Third Saturday • Advent 2022

December 17th, 2022

Offerings — Ordinary Time

During the season of advent you are likely to hear words like “offerings” and/or “ordinary time” within the church and its services.

“Each of you should give what you have decided in your heart to give, not reluctantly or under compulsion, for God loves a cheerful giver.”

2 Corinthians 9:7

Offerings are much more than money we place into envelopes and place into an offering plate at church services. In the season of anticipation; we look and experience hope, joy, peace and love. We can choose personal offerings such as giving, (de)cluttering, shedding unnecessary things, all to make room for the birth of Jesus in our lives. It can be so easy to become distracted by the commercialization of Christmas and the true meaning and reason for the season. As we celebrate this season remember JOY, the joy from hearing the Christmas story from the Bible in Luke.2 (1-20). I love reading and listening to this story, it evokes old memories of places and people I have shared this story with.

“And do not forget to do good and to share with others, for with such sacrifices God is pleased.”

Hebrews 13:16

• What does Ordinary Time mean?

• Why is Ordinary time called “ordinary”?

•When is Ordinary Time in the liturgical year?

This might come as a surprise, Ordinary Time is not called “ordinary” based on its level of importance. The origin of the name Ordinary Time comes from the Latin word ordinalis, which means “numbered.” Ordinary Time, which occurs between Christmas and Lent then again between Easter and Advent, signifies a numbered (or ordered) list of Sundays that anchor our daily lives in the Church.

Liturgical Seasons and Colors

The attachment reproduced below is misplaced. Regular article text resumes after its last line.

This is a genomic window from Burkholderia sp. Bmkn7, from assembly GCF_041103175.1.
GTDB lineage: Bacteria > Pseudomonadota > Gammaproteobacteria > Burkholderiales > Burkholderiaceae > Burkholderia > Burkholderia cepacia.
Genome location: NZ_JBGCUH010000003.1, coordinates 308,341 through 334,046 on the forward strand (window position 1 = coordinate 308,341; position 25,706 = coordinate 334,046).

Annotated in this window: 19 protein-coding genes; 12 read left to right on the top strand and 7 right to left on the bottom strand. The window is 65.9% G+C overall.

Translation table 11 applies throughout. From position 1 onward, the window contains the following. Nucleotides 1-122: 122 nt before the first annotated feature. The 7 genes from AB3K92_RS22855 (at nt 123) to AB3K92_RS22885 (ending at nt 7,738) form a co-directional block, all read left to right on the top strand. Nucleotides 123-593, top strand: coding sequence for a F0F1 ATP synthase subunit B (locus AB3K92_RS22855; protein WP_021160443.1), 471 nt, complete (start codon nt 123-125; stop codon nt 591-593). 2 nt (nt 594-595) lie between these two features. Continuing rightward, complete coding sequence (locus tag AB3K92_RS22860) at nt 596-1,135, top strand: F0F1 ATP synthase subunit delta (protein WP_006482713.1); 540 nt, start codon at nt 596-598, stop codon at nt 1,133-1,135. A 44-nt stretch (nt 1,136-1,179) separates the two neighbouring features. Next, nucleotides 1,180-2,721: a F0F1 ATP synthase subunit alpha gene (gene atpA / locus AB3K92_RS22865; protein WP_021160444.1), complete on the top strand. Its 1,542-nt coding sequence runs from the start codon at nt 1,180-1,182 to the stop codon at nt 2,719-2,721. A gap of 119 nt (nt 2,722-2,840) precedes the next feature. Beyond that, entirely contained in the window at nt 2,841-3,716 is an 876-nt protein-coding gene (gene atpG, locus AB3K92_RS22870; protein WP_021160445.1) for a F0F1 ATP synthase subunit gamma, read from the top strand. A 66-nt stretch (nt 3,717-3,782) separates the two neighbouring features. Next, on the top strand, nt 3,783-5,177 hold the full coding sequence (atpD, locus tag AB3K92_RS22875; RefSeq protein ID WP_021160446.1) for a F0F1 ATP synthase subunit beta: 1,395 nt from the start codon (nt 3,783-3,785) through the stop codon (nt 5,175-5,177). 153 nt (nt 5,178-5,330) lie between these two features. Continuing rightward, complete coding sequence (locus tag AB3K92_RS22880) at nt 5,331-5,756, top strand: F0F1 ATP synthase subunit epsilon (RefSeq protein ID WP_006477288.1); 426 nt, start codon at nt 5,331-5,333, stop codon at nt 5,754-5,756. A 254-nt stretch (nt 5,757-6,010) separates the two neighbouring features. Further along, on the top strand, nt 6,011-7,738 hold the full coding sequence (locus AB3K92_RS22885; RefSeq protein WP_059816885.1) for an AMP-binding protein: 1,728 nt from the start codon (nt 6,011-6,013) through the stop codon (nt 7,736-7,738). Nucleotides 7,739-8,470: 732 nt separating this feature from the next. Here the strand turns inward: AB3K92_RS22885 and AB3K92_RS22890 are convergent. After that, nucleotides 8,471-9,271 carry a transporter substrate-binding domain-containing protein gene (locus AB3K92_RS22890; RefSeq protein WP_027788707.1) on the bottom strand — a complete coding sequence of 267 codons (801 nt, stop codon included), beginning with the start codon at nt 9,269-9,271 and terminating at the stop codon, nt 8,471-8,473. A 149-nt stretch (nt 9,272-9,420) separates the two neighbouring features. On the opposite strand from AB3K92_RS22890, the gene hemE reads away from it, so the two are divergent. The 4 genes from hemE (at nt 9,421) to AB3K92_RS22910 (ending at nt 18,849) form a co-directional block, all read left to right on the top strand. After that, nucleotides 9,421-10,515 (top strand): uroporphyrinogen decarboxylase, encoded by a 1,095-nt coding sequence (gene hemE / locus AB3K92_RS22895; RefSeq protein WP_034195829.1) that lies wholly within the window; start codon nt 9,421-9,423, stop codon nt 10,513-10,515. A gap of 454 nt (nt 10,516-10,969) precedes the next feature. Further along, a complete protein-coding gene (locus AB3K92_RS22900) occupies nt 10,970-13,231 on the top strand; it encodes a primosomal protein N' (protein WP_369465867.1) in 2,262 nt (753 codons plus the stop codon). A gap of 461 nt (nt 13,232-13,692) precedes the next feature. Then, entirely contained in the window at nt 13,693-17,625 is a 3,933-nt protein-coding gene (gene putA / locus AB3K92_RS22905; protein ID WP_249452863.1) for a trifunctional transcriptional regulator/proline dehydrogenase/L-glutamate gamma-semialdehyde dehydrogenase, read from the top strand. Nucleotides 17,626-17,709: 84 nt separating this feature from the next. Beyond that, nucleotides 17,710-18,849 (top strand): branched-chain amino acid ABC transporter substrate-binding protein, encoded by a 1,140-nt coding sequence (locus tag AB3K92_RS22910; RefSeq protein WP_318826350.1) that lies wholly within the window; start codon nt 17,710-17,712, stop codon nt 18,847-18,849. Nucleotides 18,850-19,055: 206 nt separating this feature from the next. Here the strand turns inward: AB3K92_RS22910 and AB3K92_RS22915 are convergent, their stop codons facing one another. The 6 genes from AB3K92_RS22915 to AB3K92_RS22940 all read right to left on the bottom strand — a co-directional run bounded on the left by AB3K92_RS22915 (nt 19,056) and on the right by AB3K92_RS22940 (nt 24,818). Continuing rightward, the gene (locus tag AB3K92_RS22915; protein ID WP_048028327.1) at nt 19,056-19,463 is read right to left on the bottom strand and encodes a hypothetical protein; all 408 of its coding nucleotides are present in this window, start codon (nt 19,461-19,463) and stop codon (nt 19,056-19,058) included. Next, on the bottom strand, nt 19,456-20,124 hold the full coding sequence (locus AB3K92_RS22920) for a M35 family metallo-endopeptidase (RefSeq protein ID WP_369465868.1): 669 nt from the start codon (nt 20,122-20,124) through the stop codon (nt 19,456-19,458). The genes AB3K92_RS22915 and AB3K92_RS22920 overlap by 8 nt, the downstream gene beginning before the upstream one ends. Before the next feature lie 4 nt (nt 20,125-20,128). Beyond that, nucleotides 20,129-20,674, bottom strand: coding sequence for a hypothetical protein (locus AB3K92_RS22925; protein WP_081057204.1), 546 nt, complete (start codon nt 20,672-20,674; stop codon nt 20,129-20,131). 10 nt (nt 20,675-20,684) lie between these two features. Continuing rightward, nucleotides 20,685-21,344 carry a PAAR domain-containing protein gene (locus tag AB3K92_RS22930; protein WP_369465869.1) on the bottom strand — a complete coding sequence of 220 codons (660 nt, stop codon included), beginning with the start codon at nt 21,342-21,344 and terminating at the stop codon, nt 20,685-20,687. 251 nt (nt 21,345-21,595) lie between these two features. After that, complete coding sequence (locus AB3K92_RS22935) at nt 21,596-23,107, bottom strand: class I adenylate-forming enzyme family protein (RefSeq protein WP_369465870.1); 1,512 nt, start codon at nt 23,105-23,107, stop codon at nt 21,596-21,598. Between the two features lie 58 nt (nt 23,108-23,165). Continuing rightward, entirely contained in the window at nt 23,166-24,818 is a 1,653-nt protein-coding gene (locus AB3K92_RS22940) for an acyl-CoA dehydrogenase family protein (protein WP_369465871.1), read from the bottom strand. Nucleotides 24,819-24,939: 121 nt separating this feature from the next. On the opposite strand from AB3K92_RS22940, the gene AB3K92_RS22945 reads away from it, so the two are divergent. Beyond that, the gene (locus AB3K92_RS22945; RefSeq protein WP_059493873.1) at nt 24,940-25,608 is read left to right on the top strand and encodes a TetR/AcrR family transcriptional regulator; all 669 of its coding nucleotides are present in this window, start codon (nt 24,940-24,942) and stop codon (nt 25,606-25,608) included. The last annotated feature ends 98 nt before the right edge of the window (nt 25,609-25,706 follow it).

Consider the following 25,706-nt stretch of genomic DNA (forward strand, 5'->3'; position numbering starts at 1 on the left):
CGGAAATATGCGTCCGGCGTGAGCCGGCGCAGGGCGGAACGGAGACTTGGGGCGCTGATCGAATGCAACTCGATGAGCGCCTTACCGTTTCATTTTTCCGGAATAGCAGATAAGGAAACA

The colors of the lectionary are representative of the Liturgical seasons of western Christianity. These seasons are Advent, Christmas, Ordinary Time (Time After Epiphany), Lent, Easter, Pentecost and Ordinary Time (Time After Pentecost). The liturgical year begins with Advent.

https://disciples.org/
  • Advent – Violet (purple) or Blue
  • Christmas – White (through Epiphany, Jan.6)
  • Ordinary Time – Green (until Lent)
  • Lent – Violet (purple) or Blue (six weeks prior to Easter)
  • Easter – White (Easter through six weeks to Pentecost)
  • Pentecost – Red (one Sunday only)
  • Ordinary Time – Green (after Pentecost until Advent)

“There is ordinary time in this season too. There is waking, working, talking, eating. There is sweeping, shopping, washing dishes, laundry. There is checking doors and windows before bed. There is turning down the covers. There is sleeping. There is rest.”

– Jan Richardson
These days bathe us in images

of abundance and happiness,

but we pray for those

who do not find in this time

a season of goodness

and light.


Give us eyes to see

into the shadows

cast by the millions of

blinking lights;

ears to listen

beyond the carols

to hear

the anguished weeping;

and hearts that long

for the liberation

your advent truly brings.

- Jan Richardson

May you be filled with JOY today in all that you do. It is my joy to share this advent season with you. I am truly blessed for your support and encouragement. ~

~Charlotte, Seeker of unexpected Comfort, Happiness, Joy and Patience.

References:

https://www.biblegateway.com/

https://www.merriam-webster.com/

https://www.usccb.org/

https://www.thereligionteacher.com/videos/liturgicalyear/ordinary-time/

https://www.thirdrva.org/blog/telling-time-differently-as-christ-followers

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